I’m not making a case for elegance being objective here, just questioning whether your “objective evidence” proves it.

 
 
Nhoj Morley
 
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Nhoj Morley
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20 November 2019 23:37
 

Without human perception or something like it, how would the universe know it possessed elegance?

Who knows what other qualities the universe may possess that we are unprepared to perceive? Or is the elegance all in our perception and what we make of it?

 
 
Garret
 
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Garret
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20 November 2019 23:53
 
Antisocialdarwinist - 20 November 2019 08:31 PM
Garret - 20 November 2019 06:14 AM
Brick Bungalow - 20 November 2019 01:17 AM
Garret - 19 November 2019 02:06 PM

I think I can make an objective case that its #2.

Consider for a moment the religious v. scientific debate over evolution.

From the scientific perspective evolution is often considered elegant.  It is a relatively simple process that produces mind-boggling complexity and beauty.  It is awe inspiring and amazing that the same process that produced me also produces bacteria and great basin bristlecone pine trees.

From the anti-evolution religious perspective (not all religious people, just those that vehemently oppose ideas like evolution), the concept of evolution is abhorrent, improbable, and certainly not elegant.  It is so confusing and incomprehensible that it cannot possibly be true.

Same idea, and yet people view it completely differently.

Sean Carroll is on record saying that he doesn’t believe an elegant solution exists to explain quantum mechanics.  He thinks whatever mathematical equations that finally solve a lot of the current unknowns are likely to be messy and complicated.

Hmm. I feel like elegance is about as subjective as concepts get… so I’m not sure how it would be possible. Although I can certainly appreciate any number of cases for number two.

That’s my point.  Elegance is subjective, and my point uses objective evidence to demonstrate that.  You embedded within #2 that the concept of elegance is subjective.

Your “objective evidence” being the fact that two groups disagree? Suppose you said the earth orbits the sun and I said the sun orbits the earth. Can I use your same logic to claim that the orbital relationship between the earth and sun is “subjective?” What about the possibility that one of your two groups is mistaken?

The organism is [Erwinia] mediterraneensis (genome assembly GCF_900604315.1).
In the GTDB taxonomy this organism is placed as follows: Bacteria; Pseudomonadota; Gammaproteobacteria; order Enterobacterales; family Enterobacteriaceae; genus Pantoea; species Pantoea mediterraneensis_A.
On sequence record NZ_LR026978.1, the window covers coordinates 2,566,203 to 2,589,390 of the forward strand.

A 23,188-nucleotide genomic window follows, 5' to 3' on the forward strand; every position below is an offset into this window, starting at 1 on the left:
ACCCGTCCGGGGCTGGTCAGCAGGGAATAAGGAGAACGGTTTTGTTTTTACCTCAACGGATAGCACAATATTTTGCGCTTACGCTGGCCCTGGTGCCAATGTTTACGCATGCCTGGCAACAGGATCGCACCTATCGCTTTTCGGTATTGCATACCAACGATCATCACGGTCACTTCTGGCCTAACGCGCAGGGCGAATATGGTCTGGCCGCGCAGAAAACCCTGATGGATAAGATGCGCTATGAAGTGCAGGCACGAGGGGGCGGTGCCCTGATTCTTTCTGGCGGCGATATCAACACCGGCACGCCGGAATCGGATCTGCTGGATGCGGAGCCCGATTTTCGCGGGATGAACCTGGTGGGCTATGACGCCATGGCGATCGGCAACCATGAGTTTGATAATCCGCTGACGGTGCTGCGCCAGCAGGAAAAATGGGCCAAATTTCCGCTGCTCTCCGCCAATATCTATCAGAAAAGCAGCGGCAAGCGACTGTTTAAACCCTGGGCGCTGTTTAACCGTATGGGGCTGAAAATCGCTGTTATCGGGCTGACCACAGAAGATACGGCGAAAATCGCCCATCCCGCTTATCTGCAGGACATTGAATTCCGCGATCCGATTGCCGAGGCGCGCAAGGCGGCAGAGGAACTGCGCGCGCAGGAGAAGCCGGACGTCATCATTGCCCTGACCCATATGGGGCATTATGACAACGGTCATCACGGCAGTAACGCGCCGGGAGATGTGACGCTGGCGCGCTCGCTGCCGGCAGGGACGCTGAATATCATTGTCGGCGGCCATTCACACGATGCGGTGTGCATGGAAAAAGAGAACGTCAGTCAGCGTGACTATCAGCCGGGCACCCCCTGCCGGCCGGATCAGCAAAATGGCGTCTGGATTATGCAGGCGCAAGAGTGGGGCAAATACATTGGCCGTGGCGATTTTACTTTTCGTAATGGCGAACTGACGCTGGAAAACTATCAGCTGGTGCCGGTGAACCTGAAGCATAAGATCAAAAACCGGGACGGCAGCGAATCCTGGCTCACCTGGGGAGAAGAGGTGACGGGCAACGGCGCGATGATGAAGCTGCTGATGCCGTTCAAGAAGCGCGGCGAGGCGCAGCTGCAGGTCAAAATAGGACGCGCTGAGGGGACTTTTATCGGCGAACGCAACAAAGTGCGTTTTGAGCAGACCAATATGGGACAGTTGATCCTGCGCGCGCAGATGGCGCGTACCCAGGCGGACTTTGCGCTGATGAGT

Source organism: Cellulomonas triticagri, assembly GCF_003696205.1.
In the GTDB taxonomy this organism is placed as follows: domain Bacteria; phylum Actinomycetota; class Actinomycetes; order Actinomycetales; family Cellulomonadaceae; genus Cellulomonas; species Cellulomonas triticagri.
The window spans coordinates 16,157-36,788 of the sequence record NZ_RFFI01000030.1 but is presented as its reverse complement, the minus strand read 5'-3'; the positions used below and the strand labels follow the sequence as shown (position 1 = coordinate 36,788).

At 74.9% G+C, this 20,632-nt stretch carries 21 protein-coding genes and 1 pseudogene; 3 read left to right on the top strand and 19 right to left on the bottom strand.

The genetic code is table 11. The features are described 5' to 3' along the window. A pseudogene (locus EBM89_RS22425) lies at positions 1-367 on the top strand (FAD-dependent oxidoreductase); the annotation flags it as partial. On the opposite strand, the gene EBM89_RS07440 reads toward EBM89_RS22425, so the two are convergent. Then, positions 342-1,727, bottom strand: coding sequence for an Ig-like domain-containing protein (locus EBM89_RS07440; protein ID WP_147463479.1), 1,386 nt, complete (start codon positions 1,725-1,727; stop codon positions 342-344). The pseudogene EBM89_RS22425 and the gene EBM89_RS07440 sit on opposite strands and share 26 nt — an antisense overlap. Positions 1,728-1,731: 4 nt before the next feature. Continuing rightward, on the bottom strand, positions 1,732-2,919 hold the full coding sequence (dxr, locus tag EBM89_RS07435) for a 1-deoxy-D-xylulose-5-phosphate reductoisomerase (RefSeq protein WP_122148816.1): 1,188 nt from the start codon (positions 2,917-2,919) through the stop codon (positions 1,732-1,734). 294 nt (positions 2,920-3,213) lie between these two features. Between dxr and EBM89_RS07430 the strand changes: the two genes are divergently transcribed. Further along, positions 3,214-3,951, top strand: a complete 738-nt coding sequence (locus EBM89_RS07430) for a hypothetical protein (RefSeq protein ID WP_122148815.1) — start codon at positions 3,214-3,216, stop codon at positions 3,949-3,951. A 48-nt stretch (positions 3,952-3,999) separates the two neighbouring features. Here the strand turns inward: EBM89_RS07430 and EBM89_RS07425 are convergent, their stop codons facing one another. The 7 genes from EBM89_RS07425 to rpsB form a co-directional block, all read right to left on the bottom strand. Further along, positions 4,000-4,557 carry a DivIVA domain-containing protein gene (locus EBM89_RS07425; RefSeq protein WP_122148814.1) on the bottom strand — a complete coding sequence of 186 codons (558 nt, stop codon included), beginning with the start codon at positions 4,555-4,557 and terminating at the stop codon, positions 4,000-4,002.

I’m not making a case for elegance being objective here, just questioning whether your “objective evidence” proves it.

You’ve completely misunderstood my example.  At no point did I claim or argue that scientifically derived concepts are subjective.  I didn’t say it.  I didn’t imply it.  If you inferred it from what I wrote, then you misread what I wrote.

 
Antisocialdarwinist
 
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Antisocialdarwinist
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21 November 2019 10:11
 
Garret - 20 November 2019 11:53 PM
Antisocialdarwinist - 20 November 2019 08:31 PM
Garret - 20 November 2019 06:14 AM
Brick Bungalow - 20 November 2019 01:17 AM
Garret - 19 November 2019 02:06 PM

I think I can make an objective case that its #2.

Consider for a moment the religious v. scientific debate over evolution.

From the scientific perspective evolution is often considered elegant.  It is a relatively simple process that produces mind-boggling complexity and beauty.  It is awe inspiring and amazing that the same process that produced me also produces bacteria and great basin bristlecone pine trees.

From the anti-evolution religious perspective (not all religious people, just those that vehemently oppose ideas like evolution), the concept of evolution is abhorrent, improbable, and certainly not elegant.  It is so confusing and incomprehensible that it cannot possibly be true.

Same idea, and yet people view it completely differently.

Sean Carroll is on record saying that he doesn’t believe an elegant solution exists to explain quantum mechanics.  He thinks whatever mathematical equations that finally solve a lot of the current unknowns are likely to be messy and complicated.

Hmm. I feel like elegance is about as subjective as concepts get… so I’m not sure how it would be possible. Although I can certainly appreciate any number of cases for number two.

That’s my point.  Elegance is subjective, and my point uses objective evidence to demonstrate that.  You embedded within #2 that the concept of elegance is subjective.